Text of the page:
For the sake of today’s blog entry, say you have a good friend named Jake who you have known for years.
Your friend Jake calls you at four in the afternoon barely able to get out the words, “I just lost the job I had for twenty years. Five months ago we got a new boss and he never liked me. He called me into the his office and said I had to go because I was not keeping up with my paperwork.”
You switch off your computer monitor and the thought goes through your head, “How in the world do I help my wonderful friend?”
Jake’s focus is naturally on the shock, anger and frustration about being unexpectedly fired. So the best place to start helping Jake is probably right where Jake is focused. As the conversation progresses, you may be able to help Jake broaden his focus so that he feels more in control and better about the whole situation, but at this moment Jake needs to talk about the loss of his job.
Simply, repeating back to Jake as much as you can remember of what he just said can show Jake that he is being listened to and also have a calming effect. You could start by saying something like this, “So you got a new boss in your office five months ago….” and continue on to repeat the rest of what he said.
Or you can let Jake know that you are listening closely by delivering the content and emotion of what he said back to him but not using his exact words. In this case, you might say something like “So you are saying you are very frustrated. Your boss let you go today because he said that you didn’t complete paperwork when he wanted you to.”
Whether you choose to repeat what Jake said back to him or to paraphrase what he said or employ a combination of the two techniques, you show Jake that you heard him and also allow him a chance to slow down his thoughts, which could well be racing, and rehear what he just said.
Once you understand what Jake is dealing with and he feels that you have listened to him, you have an opportunity to begin conversing with Jake in a way that shifts the conversation.
Your purpose in shifting the focus of the conversation is to help Jake feel strong as he deals with this sudden crisis in his life. So you can begin to remind Jake of the strengths he has. You can do this by saying something like, “Wow you have twenty years work experience and are well-respected in the field. It sounds like you would be a good catch for a lot of companies out there.” Or you can invite Jake to create his own list of strengths by asking the question, “What are your major strengths as you apply for new jobs?”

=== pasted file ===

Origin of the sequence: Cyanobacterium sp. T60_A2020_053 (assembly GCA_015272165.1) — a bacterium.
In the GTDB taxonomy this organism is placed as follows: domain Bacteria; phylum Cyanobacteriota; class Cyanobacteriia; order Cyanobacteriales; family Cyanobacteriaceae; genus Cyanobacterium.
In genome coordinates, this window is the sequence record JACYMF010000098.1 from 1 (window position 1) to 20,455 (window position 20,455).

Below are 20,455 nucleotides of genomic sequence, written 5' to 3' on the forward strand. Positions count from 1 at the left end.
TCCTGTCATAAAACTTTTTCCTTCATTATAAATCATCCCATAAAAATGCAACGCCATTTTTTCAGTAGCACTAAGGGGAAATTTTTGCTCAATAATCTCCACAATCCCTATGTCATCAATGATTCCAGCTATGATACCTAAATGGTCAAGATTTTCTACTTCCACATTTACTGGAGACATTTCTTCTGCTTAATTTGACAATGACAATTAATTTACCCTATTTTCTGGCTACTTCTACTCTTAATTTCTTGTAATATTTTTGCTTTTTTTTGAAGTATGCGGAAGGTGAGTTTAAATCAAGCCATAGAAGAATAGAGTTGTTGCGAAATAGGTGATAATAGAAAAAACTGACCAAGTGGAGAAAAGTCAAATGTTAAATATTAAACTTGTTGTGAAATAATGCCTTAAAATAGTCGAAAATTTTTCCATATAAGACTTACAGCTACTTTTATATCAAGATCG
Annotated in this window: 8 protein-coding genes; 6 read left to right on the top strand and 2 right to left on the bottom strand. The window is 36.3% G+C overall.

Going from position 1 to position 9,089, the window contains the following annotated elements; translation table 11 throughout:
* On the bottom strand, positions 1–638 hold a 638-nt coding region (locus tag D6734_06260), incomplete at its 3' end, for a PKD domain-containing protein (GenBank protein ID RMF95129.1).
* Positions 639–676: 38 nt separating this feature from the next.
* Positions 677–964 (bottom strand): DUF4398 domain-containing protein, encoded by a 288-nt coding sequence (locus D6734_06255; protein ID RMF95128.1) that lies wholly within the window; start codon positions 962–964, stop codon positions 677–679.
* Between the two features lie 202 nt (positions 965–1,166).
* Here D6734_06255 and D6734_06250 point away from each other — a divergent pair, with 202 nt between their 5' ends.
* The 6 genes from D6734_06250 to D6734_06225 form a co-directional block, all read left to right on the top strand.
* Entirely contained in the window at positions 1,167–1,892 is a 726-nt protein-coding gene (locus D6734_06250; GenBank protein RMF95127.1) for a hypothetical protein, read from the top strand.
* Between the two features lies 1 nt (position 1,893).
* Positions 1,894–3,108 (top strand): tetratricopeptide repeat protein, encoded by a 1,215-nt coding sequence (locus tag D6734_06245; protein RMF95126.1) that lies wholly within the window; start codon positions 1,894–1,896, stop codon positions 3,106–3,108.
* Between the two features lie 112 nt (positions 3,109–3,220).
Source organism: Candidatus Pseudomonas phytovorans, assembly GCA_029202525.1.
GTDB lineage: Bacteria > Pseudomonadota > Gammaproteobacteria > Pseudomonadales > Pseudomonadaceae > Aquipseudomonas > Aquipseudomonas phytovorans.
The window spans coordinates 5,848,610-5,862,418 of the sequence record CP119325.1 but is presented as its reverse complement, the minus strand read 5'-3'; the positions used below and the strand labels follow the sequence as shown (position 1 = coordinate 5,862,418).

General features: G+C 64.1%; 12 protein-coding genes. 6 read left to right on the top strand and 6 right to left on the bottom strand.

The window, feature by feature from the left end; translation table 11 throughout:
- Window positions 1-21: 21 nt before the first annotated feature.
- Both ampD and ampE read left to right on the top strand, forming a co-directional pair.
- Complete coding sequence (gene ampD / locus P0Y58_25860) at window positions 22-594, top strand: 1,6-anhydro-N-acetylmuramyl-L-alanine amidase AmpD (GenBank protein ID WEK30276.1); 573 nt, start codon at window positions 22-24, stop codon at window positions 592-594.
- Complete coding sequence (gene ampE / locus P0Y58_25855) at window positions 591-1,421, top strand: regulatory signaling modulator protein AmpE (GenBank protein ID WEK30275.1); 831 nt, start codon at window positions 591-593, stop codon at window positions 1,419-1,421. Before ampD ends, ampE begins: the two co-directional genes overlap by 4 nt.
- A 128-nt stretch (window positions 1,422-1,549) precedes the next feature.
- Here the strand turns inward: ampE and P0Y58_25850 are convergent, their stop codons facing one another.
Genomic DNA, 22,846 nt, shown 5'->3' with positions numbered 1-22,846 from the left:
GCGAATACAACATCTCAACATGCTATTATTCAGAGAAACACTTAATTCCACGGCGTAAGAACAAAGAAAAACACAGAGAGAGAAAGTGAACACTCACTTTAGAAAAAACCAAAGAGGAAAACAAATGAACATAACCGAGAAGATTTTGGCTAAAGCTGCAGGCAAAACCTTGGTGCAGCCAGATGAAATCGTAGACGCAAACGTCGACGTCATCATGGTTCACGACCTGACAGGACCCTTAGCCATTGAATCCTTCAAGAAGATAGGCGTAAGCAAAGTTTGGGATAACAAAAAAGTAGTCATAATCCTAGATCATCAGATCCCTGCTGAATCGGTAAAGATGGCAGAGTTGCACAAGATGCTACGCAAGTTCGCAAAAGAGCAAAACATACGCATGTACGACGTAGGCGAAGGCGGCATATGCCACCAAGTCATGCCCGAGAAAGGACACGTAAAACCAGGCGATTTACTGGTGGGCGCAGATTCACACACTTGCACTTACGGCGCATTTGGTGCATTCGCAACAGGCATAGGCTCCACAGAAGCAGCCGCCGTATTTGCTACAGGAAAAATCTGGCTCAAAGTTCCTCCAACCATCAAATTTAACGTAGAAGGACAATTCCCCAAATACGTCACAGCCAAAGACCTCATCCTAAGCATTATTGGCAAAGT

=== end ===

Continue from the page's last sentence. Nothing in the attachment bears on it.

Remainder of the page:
To end your conversation with Jake consider asking him to reflect on the positive part of his week. Jake presumably had some good things happen in his week before his boss fired him. Maybe say something like, “I understand that you are thinking a great deal about the news you got today about your job, but aside from that what has been nice about the past week?” This question gives Jake a chance to enjoy his life again, and to remember more of his strengths.
Game of the Day
In the next conversation you have with someone who is dealing with an area of struggle try the following practices:
1. Repeat or paraphrase what the person says so that you show them that you are listening closely and also allow them a chance to slow down their thoughts.
2. Once you understand what they are dealing with and they feel that you have listened to them, shift the focus of the conversation to the person’s strengths by making an observation or asking a question.
3. Finally, ask them to reflect on the positive part of their week. This question gives them a chance to enjoy their life again, and to remember more of their strengths.